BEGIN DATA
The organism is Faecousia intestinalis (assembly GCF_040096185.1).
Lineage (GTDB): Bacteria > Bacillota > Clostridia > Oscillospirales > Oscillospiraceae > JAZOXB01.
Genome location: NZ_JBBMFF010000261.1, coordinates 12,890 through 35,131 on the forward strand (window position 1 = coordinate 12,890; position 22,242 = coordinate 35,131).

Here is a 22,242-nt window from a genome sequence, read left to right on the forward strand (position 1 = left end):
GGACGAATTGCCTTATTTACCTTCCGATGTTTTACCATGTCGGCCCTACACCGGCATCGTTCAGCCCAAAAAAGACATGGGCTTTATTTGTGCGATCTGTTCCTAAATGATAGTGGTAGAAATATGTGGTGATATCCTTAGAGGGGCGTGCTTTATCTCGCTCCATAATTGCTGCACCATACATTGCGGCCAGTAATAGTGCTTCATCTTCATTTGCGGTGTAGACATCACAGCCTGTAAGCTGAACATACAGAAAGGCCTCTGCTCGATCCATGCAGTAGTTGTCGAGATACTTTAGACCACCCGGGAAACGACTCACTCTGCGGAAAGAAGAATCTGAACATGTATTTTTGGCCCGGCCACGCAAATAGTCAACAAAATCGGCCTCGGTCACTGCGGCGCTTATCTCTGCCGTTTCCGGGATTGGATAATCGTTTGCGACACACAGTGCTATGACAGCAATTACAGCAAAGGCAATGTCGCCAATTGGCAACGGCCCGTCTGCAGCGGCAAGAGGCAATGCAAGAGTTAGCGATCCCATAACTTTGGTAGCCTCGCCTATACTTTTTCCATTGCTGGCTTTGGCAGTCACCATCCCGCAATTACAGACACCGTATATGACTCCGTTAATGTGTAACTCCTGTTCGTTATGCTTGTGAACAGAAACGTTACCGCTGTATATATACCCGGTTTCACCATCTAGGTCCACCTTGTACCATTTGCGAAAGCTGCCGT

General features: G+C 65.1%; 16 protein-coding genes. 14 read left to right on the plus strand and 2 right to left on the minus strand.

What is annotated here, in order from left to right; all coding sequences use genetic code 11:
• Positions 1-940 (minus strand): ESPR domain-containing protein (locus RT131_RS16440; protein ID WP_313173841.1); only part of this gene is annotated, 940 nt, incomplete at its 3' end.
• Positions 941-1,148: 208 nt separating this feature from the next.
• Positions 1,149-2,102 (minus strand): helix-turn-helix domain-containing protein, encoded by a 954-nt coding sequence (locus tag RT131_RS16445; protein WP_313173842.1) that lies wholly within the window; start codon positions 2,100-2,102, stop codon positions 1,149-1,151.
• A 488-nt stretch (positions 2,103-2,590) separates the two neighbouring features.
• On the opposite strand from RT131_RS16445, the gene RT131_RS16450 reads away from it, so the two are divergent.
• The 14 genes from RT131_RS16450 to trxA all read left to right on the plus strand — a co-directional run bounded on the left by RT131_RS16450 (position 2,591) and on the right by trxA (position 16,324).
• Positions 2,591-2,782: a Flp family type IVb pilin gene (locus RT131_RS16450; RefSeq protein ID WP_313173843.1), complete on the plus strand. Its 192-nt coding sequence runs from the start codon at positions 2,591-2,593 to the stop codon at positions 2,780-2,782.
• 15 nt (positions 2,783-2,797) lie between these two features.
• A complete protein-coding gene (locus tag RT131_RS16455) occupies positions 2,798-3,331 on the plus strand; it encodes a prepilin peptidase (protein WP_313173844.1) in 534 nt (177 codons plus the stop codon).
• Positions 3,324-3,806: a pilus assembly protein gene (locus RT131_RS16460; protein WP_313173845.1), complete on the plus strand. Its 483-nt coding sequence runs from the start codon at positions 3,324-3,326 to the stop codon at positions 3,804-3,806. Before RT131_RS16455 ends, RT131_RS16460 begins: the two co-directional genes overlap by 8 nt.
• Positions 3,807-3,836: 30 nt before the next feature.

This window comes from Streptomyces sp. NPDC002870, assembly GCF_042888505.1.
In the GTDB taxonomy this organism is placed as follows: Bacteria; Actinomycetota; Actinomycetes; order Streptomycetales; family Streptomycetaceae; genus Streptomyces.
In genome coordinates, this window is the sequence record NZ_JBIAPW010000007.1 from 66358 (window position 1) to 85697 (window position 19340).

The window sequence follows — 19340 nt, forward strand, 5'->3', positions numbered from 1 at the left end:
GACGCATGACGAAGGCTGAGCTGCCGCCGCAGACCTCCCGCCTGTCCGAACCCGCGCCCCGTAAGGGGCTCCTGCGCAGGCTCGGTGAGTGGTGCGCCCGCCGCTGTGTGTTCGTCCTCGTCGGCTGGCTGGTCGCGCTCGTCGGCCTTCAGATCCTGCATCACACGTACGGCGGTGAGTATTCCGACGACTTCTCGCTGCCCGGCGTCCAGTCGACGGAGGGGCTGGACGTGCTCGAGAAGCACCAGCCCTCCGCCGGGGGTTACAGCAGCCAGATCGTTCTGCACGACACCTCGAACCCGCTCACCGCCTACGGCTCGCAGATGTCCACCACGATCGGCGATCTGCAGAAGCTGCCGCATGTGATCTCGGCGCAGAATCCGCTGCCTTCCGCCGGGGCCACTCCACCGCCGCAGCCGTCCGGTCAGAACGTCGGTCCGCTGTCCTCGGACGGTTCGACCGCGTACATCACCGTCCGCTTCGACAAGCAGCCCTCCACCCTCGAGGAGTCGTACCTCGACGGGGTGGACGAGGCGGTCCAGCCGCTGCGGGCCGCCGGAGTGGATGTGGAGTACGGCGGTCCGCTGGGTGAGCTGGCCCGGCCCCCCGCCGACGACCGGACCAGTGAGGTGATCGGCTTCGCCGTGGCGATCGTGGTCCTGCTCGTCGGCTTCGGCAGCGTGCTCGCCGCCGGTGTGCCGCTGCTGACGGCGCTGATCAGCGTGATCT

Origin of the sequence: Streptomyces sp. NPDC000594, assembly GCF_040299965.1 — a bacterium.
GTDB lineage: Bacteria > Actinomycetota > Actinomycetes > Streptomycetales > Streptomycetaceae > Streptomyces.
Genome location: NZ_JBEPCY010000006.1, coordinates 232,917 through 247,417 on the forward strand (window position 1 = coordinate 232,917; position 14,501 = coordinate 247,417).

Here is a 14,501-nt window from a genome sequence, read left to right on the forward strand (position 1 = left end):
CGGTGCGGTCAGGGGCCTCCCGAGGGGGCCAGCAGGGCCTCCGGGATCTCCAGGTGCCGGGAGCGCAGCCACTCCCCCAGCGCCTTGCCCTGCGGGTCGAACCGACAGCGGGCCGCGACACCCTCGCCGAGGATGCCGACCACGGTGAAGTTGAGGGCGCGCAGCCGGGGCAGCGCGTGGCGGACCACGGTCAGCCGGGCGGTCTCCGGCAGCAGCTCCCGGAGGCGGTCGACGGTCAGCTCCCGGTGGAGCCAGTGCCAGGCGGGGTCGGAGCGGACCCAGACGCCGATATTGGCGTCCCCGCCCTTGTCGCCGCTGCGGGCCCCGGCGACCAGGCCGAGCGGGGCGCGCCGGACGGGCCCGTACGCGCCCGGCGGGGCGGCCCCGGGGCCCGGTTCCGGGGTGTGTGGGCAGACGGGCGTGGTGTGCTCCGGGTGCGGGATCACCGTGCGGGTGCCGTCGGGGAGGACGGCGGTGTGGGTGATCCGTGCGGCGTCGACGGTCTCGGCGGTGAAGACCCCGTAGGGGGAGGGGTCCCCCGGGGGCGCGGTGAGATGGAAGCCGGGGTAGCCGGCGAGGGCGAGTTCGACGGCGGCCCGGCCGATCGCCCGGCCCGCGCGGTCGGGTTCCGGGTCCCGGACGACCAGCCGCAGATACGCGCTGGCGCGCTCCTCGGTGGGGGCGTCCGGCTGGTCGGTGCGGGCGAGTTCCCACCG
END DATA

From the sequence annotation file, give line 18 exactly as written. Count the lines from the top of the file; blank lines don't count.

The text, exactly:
• Positions 3,807-3,836: 30 nt before the next feature.